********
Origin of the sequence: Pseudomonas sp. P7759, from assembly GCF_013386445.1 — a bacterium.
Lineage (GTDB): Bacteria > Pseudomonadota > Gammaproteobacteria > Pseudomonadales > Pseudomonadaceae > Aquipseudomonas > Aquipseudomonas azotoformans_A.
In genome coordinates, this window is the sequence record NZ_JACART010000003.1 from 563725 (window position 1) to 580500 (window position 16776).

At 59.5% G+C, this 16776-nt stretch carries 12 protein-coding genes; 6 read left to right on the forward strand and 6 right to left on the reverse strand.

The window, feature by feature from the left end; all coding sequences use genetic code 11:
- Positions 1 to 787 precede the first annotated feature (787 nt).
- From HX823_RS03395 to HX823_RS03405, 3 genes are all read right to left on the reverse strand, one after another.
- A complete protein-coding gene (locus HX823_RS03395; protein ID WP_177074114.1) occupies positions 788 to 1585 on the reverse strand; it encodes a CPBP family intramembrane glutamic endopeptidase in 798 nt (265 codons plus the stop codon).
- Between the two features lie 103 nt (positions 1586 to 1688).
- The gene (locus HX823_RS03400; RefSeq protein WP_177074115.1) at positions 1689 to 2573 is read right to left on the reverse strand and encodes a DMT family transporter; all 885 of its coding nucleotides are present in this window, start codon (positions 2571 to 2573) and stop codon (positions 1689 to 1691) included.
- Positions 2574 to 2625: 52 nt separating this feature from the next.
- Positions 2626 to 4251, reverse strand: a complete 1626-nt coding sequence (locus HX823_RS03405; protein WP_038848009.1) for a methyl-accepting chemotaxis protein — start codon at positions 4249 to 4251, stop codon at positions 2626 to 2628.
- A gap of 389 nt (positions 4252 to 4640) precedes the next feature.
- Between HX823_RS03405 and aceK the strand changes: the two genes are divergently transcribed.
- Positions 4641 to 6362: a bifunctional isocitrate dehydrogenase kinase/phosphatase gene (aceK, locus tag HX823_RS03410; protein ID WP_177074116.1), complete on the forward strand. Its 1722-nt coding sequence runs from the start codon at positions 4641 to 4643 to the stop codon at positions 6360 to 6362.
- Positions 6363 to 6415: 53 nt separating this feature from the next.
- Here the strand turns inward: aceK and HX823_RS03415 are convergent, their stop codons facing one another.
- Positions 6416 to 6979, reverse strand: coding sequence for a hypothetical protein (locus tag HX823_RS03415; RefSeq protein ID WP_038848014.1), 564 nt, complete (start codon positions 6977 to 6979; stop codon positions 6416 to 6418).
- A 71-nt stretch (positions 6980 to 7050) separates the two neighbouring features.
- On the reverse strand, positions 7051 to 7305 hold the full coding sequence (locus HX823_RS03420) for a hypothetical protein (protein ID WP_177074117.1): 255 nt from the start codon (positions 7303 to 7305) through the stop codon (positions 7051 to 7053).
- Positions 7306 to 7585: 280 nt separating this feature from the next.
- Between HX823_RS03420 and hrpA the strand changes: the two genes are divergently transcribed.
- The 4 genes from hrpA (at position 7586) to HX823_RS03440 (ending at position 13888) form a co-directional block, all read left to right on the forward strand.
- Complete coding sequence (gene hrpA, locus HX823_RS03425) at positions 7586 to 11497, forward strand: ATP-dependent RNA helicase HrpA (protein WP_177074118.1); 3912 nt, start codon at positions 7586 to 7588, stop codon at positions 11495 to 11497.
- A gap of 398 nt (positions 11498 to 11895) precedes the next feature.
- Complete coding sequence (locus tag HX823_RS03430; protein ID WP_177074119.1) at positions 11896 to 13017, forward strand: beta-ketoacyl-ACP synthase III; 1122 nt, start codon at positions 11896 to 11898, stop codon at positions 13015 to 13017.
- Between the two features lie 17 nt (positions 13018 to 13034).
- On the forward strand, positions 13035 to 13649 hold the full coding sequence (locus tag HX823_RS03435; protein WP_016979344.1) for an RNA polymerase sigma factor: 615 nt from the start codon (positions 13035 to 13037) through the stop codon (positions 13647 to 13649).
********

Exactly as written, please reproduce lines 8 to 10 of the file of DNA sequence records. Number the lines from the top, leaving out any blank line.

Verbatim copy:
- A complete protein-coding gene (locus HX823_RS03395; protein ID WP_177074114.1) occupies positions 788 to 1585 on the reverse strand; it encodes a CPBP family intramembrane glutamic endopeptidase in 798 nt (265 codons plus the stop codon).
- Between the two features lie 103 nt (positions 1586 to 1688).
- The gene (locus HX823_RS03400; RefSeq protein WP_177074115.1) at positions 1689 to 2573 is read right to left on the reverse strand and encodes a DMT family transporter; all 885 of its coding nucleotides are present in this window, start codon (positions 2571 to 2573) and stop codon (positions 1689 to 1691) included.